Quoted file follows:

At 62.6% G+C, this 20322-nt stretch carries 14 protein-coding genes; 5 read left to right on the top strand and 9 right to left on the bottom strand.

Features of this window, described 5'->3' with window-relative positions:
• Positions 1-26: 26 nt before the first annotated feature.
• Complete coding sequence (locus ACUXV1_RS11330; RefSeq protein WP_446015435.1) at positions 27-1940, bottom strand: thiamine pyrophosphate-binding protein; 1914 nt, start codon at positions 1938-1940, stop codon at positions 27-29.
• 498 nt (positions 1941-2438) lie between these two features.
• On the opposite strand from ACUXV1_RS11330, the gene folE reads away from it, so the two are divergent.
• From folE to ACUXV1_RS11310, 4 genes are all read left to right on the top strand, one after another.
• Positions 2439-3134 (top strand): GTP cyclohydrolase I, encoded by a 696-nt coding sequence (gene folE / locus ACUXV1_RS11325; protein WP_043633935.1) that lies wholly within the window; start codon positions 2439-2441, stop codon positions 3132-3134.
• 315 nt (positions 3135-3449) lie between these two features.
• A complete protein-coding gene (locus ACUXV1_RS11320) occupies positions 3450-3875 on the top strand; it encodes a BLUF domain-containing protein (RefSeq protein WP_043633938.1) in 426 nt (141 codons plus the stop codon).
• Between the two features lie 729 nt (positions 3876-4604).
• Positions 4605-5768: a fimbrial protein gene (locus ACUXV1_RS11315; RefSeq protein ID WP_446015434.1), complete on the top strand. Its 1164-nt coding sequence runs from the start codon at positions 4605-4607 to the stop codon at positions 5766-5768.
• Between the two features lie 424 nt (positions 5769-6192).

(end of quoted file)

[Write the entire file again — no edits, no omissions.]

At 62.6% G+C, this 20322-nt stretch carries 14 protein-coding genes; 5 read left to right on the top strand and 9 right to left on the bottom strand.

Features of this window, described 5'->3' with window-relative positions:
• Positions 1-26: 26 nt before the first annotated feature.
• Complete coding sequence (locus ACUXV1_RS11330; RefSeq protein WP_446015435.1) at positions 27-1940, bottom strand: thiamine pyrophosphate-binding protein; 1914 nt, start codon at positions 1938-1940, stop codon at positions 27-29.
• 498 nt (positions 1941-2438) lie between these two features.
• On the opposite strand from ACUXV1_RS11330, the gene folE reads away from it, so the two are divergent.
• From folE to ACUXV1_RS11310, 4 genes are all read left to right on the top strand, one after another.
• Positions 2439-3134 (top strand): GTP cyclohydrolase I, encoded by a 696-nt coding sequence (gene folE / locus ACUXV1_RS11325; protein WP_043633935.1) that lies wholly within the window; start codon positions 2439-2441, stop codon positions 3132-3134.
• 315 nt (positions 3135-3449) lie between these two features.
• A complete protein-coding gene (locus ACUXV1_RS11320) occupies positions 3450-3875 on the top strand; it encodes a BLUF domain-containing protein (RefSeq protein WP_043633938.1) in 426 nt (141 codons plus the stop codon).
• Between the two features lie 729 nt (positions 3876-4604).
• Positions 4605-5768: a fimbrial protein gene (locus ACUXV1_RS11315; RefSeq protein ID WP_446015434.1), complete on the top strand. Its 1164-nt coding sequence runs from the start codon at positions 4605-4607 to the stop codon at positions 5766-5768.
• Between the two features lie 424 nt (positions 5769-6192).